"North America XIV Florida", SDUK Society for the Diffusion of Useful Knowledge
Period: 1846 (circa)
Color: Hand Color
12.2 x 15.4 inches
31 x 39.1 cm
The beginning of the nineteenth century saw a period of rapid market growth and innovation in the map publishing world. Increased literacy and public interest in new frontiers and colonies overwhelmed the market because it was oriented toward the small, affluent market of the previous century. With the intent to fill this void, The Society for the Diffusion of Useful Knowledge (SDUK) was founded in 1828 in London, by Lord Brougham and a group of men dedicated to the education of the aspiring working class and the Utilitarian ideal of 'Knowledge is Power.' The society produced an array of education materials, but the series of maps was one of their most successful ventures. A number of engravers and printers were used to produce the maps, which eventually exceed 200 sheets, and continued to be published after the Society as a whole ceased to function.
Early and very detailed, steel engraved map of Florida that was published around the time of statehood. The western panhandle, from Apalachicola to the Perdido River, is shown in an inset on the same scale. South Florida is virtually empty of settlement, but is bisected by a long Indian Path. A large reservation for the Seminole Indians takes in much of the interior of the peninsula and the region around Charlotte Harbor. Lake Okeechobee (here Lake Macaco) is incorrectly located, which is a common error on maps of this period because the region was largely unexplored. The first railroad was chartered in 1832, but we find no mention of it here. Engraved by J. & C. Walker and published by Charles Knight.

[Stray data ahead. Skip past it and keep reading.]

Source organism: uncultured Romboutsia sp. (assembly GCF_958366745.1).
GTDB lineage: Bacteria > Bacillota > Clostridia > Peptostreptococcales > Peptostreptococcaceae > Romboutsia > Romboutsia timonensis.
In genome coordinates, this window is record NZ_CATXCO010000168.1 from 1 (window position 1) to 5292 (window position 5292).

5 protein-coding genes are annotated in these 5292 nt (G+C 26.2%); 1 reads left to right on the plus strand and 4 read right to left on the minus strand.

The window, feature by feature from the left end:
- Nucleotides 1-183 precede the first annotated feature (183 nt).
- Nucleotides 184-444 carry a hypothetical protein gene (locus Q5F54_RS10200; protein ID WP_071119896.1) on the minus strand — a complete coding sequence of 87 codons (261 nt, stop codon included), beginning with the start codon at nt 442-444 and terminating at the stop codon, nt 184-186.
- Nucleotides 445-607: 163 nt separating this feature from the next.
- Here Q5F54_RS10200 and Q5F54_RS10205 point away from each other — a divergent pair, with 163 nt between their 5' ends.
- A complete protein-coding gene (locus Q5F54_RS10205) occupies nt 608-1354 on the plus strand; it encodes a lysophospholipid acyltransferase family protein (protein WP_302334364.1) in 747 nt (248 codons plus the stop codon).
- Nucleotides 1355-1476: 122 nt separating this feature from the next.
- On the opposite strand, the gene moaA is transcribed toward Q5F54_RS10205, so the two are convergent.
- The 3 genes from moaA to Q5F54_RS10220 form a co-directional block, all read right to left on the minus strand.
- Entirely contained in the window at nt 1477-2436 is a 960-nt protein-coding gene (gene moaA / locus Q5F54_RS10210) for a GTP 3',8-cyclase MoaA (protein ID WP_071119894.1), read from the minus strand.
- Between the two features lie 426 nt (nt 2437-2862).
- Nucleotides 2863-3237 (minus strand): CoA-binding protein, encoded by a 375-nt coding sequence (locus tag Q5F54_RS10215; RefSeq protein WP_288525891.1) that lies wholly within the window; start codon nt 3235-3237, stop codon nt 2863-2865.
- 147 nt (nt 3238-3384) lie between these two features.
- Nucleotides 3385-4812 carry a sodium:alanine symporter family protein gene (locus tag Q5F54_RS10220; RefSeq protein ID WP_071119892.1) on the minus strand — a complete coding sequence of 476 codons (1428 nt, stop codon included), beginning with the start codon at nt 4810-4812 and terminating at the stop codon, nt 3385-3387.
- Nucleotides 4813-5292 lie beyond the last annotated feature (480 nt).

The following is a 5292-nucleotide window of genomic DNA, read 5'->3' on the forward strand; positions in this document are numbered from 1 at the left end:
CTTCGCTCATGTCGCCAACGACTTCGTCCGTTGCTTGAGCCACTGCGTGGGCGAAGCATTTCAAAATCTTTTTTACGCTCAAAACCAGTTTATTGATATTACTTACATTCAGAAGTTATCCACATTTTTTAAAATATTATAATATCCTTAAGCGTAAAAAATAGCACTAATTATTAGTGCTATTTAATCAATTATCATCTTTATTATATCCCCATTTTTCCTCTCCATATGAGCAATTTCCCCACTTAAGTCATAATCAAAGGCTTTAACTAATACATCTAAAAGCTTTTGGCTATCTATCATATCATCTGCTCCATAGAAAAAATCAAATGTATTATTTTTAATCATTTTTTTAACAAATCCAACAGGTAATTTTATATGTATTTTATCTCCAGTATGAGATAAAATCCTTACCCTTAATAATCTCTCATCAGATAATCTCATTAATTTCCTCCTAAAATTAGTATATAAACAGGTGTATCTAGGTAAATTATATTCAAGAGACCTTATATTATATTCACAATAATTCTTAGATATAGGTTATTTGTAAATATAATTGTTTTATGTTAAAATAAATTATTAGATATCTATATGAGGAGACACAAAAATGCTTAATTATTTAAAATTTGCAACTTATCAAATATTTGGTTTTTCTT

There is one small stain southwest of Jacksonville, an abrasion along the neatline at bottom left, and light toning along sheet edges.